Christina Macpherson (1864–1936), one of the station's family members, wrote the lyrics to a music performed on a zither or autoharp. It is believed that they were written about 1885 when she was 15 years old.
Waltzing Matilda is one of the most popular songs in Australia. It has been described as "an irresistible jingle of nostalgia and defiance wrapped up in a catchy melody". The song was also a major hit in New Zealand, the United States, and Canada.
Its popularity is reflected by its presence on various lists of top Australian songs. In 1994, Waltzing Matilda was listed by the National Trust of Australia as one of the top 10 landmarks of Australia. In 2001, it was chosen by listeners as the best-loved song in the national radio survey. In 2004, it was named by the Australasian Performing Right Association as one of the Top 50 Songs of All Time.
Waltzing Matilda has been covered by many artists including John Williamson, Johnny Cash, and Bob Dylan. Its influence can be seen in other songs such as Those Were the Days by Eric Clapton and Bad Love Song by Miley Cyrus.
Miss Macpherson used to play a little Scottish melody on the zither, which I added words to and dubbed "Waltzing Matilda." Sir Herbert Ramsay, 5th Bart., originally sang the song on April 6, 1895, at the North Gregory Hotel in Winton, Queensland. The event was a dinner honoring Queensland's Premier. Miss Macpherson had been invited by the wife of the governor.
She took her guitar down to the hotel room where the party was being held and sang several songs including "Waltzing Matilda." The baronet was so taken with her talent that he offered her £15 (about $240 today) if she would come back the following day with her guitar to record the song again. She did so, and they hired a musician to play along with her on the piano. This time around, the baronet himself sang some of the parts. "Waltzing Matilda" became a popular tune and was often sung by other artists after hearing Miss Macpherson perform it. It has been claimed that she was paid £100 ($160) for her efforts, but this seems unlikely as nobody could earn that much money performing only once. It is more likely that she received a donation to help cover the cost of recording her songs.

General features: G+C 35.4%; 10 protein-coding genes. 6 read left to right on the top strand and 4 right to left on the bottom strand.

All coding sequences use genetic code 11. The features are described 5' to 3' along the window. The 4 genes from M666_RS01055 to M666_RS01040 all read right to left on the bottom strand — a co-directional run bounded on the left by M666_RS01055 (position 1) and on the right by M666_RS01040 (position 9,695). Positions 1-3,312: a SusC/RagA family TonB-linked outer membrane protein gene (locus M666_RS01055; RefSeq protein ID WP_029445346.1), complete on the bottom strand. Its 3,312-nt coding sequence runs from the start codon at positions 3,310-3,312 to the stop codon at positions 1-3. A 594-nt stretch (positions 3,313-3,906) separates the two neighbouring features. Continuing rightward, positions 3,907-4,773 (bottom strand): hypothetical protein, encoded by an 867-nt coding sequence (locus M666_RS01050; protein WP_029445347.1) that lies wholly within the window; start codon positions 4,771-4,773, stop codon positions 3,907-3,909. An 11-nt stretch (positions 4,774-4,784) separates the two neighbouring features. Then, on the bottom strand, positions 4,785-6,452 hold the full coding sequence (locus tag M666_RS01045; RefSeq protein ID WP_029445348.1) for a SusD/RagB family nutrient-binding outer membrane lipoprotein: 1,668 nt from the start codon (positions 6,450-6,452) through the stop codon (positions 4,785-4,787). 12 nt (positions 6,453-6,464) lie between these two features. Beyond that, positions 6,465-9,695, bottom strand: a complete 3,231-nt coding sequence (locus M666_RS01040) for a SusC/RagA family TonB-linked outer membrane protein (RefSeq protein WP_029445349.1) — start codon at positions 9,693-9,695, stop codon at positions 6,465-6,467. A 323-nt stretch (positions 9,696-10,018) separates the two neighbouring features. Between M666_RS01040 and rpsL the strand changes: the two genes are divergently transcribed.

In any case, she went on to have a successful career writing songs for others to sing.
Dorothea Mackellar should be followed. Dorothea Mackellar was born in Sydney in 1885 into a well-established, rich family and attended the University of Sydney on a private scholarship. She composed "My Country" when she was 19 years old, and the second verse is possibly the most well-known stanza in Australian poetry. She never married or had children.
During her lifetime, "My Country" became one of the most popular patriotic songs in Australia. It was published posthumously in 1998 by the Dorothea Mackellar Foundation with additional notes by Dr. Lesley McCowan. This foundation aims to promote education about the history of Australia's languages and cultures.
Mackellar died in 1982 at the age of 100.
Her first published work was when she was 11 years old. It was a piece of poetry on electric trams. She was quite good at coming up with new methods to keep herself busy. "There is nothing like boredom to motivate you to write," she has been quoted as saying. By the age of 17, she had written a number of short tales. In 1920, at the age of 40, she published her first novel which became an instant success.
It's called The Mysterious Affair at Styles Street. I believe it's still being published today!
She wrote another book a year later and kept writing until just before she died at the age of 75. Her death was reported to have been caused by a heart attack while she was sitting in a chair reading.
So, she spent her whole life writing and never bothered with marketing or publicity. She just wanted to write and not be distracted by other things.
Today, we know her works as one of the most popular mystery stories ever told. They're still being published today in both print and digital format.
She's considered one of the most important writers in the history of crime fiction.
In addition to writing novels, she also created many characters that have become famous themselves such as Miss Marple, Columbo, and Inspector Clouseau.
She received the Nobel Prize in Literature in 1975.
She was a romantic poet, creating poetry that was influenced by the stylistic features of the romantic era. Rossetti mostly composed poems for youngsters. However, he also wrote some for adults. His work appeals to both children and adults because of its use of beautiful language and interesting metaphors.
Rossetti's poetry is known for its directness and simplicity. He wanted his poems to be read and understood by as many people as possible so he did not use any complex words or phrases. This would make his work accessible to everyone who read it.
Another thing that makes Rossetti's work unique is the fact that it is completely original. Although he did borrow ideas from other poets, he put them together in his own way which resulted in new poems that were never done before.
Rossetti was a member of the Pre-Raphaelite Brotherhood and his work is often considered part of this movement. However, he was not the only member who wrote poetry - there were others who wrote about their own experiences or those they knew. It is because of this reason why some people think of Rossetti as the "children's poet" because he was one of the most famous members of the Brotherhood who wrote poems about kids.